End Medicare -- Today It’s a Punch Line, But Tomorrow . . .

by Andrew C. McCarthy

My jaw hit the floor while reading the Wall Street Journal’s excellent editorial this morning on the tattered state of Medicare. The Journal recounts the latest insanity: The spending cut provision in the debt-ceiling deal. It immunizes the program’s swelling millions of beneficiaries from cuts and cost-sharing. Instead, any purported Medicare slashing from the across-the-board $1.2 trillion in cuts (once the vaunted Super Committee deadlocks) is to be borne — again, purportedly — by providers.

The editors demonstrate that this is a racket (I’d call it a racket within a racket). Medicare reimbursement rates are already so low that providers are squeezed to the breaking point. Beltway politicians always claim, on paper, that they are going to control health-care costs without hurting beneficiaries by such artifices as the “sustainable growth rate” imposed on physicians fees and “productivity adjustments” to inpatient treatment. But at the eleventh hour they reverse themselves by enacting “doc fixes” and the like — just as they knew they would do all along.

The effect is to keep off the government’s books expenditures Congress and the White House know they are eventually going to pay, hoping no one will notice there are no real savings. If they don’t do the next doc fix, physician payments will be cut by nearly 30 percent in January — not gonna happen. Meantime, by applying a 1.1 percent reduction formula that keeps inpatient costs artificially low, Medicare rates will soon drop below Medicaid rates — and, as the editors remind us, many providers already refuse to accept Medicaid because of the prohibitively low reimbursements. Moreover, Medicare’s unfunded liabilities run into so many trillions that they now amount to $353,350 per American household.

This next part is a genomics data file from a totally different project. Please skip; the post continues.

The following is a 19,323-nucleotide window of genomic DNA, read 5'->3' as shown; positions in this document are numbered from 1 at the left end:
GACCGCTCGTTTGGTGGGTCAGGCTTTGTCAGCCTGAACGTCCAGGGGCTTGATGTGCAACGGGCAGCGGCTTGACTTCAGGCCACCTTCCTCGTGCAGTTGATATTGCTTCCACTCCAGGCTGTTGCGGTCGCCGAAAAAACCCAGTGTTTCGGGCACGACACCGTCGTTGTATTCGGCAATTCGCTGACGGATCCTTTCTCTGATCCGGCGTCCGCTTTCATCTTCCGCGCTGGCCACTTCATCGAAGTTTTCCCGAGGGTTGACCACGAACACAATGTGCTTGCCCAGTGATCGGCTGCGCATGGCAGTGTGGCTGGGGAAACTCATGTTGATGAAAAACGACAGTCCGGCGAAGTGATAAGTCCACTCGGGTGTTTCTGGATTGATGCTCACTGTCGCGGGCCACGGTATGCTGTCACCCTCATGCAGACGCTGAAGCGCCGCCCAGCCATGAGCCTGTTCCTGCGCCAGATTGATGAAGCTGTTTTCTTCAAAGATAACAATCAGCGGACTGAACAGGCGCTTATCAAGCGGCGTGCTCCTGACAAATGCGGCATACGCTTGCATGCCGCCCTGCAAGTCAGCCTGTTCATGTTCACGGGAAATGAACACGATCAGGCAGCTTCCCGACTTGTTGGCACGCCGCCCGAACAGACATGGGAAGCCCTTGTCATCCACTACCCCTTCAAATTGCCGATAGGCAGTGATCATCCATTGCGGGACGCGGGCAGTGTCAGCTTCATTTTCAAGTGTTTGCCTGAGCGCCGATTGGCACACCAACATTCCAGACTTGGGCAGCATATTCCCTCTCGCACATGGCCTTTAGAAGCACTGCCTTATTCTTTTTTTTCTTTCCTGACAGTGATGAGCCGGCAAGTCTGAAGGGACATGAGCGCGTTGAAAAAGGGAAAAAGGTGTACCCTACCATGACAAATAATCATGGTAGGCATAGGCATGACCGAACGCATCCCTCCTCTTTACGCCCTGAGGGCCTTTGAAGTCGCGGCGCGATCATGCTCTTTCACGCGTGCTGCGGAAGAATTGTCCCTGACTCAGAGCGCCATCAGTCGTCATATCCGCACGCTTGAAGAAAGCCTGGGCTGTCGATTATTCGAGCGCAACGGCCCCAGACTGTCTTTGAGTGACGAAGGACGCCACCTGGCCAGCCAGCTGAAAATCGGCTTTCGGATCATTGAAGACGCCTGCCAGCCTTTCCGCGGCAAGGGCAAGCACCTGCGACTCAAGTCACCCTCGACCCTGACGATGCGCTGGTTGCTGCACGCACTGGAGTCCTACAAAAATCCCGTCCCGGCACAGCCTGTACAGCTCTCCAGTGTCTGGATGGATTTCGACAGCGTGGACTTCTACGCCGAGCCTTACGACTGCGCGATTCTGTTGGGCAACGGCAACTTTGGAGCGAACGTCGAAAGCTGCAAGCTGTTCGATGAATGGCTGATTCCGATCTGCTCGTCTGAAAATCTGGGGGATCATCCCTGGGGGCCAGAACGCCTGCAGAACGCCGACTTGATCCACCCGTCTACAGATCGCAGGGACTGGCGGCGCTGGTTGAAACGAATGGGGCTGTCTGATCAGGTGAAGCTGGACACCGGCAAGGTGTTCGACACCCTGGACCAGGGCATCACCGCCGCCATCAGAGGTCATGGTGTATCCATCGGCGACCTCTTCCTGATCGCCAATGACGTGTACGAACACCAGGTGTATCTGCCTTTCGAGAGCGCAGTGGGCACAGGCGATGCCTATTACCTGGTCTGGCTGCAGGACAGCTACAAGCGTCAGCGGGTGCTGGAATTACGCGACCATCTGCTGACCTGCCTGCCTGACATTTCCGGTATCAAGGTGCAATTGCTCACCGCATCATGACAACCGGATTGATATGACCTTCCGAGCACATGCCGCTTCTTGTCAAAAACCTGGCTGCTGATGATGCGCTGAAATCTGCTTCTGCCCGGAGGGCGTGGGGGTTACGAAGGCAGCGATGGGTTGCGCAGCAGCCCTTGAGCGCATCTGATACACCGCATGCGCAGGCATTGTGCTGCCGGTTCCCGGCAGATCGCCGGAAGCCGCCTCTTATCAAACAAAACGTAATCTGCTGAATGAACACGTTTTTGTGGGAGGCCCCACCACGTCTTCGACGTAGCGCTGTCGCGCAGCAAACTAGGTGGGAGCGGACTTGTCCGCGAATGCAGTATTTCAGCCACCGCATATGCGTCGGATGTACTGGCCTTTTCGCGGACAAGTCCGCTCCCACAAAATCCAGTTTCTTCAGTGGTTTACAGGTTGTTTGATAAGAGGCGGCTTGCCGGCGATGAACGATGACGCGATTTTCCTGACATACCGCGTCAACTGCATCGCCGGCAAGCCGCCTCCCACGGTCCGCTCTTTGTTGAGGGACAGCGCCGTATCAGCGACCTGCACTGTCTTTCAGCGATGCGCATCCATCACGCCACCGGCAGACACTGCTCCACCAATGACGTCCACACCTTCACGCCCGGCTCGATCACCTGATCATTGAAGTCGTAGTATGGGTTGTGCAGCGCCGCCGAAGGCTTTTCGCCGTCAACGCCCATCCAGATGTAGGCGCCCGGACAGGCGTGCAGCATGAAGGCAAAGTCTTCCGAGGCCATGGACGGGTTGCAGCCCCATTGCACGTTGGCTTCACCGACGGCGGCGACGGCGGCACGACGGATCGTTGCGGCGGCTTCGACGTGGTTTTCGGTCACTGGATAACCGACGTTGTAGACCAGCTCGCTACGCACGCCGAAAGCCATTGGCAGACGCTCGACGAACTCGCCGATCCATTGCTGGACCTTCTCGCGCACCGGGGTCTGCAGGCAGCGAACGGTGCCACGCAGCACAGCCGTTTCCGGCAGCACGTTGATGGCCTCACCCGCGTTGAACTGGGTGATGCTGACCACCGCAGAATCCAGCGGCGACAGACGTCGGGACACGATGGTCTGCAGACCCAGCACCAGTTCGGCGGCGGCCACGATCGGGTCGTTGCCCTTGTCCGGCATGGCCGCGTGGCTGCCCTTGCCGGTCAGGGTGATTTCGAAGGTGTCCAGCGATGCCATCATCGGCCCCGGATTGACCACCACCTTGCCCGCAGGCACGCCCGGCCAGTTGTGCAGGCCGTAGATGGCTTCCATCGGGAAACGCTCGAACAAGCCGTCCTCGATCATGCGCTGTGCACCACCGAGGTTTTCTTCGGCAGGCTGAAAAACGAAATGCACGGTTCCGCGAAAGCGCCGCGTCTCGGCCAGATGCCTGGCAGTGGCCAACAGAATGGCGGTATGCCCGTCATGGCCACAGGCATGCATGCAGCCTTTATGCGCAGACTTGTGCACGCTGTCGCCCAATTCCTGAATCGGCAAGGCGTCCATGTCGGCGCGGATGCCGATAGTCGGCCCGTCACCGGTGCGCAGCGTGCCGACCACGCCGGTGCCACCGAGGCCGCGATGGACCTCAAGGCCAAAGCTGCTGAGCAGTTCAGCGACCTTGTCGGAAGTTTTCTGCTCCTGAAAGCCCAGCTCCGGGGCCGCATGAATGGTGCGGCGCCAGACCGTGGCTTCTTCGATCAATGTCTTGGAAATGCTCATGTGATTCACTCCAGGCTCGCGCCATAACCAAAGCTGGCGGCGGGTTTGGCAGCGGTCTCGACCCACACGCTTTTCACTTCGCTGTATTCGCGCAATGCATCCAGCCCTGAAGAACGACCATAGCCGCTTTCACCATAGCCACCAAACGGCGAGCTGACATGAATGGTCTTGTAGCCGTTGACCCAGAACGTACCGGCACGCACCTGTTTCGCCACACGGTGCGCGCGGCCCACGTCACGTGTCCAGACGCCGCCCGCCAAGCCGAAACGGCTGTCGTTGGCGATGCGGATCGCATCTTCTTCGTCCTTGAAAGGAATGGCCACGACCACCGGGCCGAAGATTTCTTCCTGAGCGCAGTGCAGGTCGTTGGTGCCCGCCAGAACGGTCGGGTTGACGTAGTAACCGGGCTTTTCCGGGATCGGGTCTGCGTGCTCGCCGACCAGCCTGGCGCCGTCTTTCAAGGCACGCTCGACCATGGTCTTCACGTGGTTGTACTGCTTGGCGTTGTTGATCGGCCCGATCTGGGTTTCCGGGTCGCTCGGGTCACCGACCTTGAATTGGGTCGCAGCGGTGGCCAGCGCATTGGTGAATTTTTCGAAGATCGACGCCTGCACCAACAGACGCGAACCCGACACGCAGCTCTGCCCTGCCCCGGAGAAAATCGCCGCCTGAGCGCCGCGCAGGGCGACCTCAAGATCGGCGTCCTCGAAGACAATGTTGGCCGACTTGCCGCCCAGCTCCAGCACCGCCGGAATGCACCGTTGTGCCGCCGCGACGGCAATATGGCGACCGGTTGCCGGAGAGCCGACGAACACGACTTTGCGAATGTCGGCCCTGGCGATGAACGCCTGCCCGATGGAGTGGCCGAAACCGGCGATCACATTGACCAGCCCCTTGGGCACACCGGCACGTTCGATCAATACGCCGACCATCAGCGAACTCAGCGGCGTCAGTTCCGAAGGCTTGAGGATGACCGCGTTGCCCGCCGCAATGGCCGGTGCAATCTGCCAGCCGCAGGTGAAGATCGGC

None of this is news, of course, but it’s always ugly to review the cold, hard numbers. The jaw-dropping part, though, was to read this passage:

At this point the only thing left to do is end Medicare not “as we know it,” but altogether. On paper, that would zero out $7.67 trillion in obligations from 2012 to 2021 and more than erase the $6.74 trillion in deficits that the Congressional Budget Office projects over the same period.

Finally, I said to myself, a Journal after my own heart! But alas, the editors are only joking. The point of the quip is that if lawmakers are going to play this sort of Enronesque bookkeeping game, they might as well go big: Pretend that they’re not going to fund Medicare at all, then override this “cut” every few months, like they do with the doc fix. In the interim, we can make believe we have slashed spending by almost $7 trillion. (And why not, since both Democrats and Republicans are now pretending that adding $7 trillion to the national debt is actually a $2.5 trillion cut?)

Even if the Journal’s editors were joking about having to end this unsustainable, multi-trillion dollar fraud scheme, that felt they could say it out loud is progress. Ultimately, they conclude that “the only durable way to control long-run costs without hurting patients is a reform agenda akin to Paul Ryan’s ‘premium support’ plan.” On that, I’m afraid they’re dreaming as much as the budget fairies they rebuke. True, Rep. Ryan’s proposed fix is better than anything out there — indeed, Ryan is singular in acknowledging that we have a disaster on our hands. But any “reform” that leaves the government playing a central health-care role is as unsustainable as Medicare itself. As the editors note, central-planning is what got us here in the first place. They were right, however unserious they were, in saying the thing to do is end Medicare altogether.

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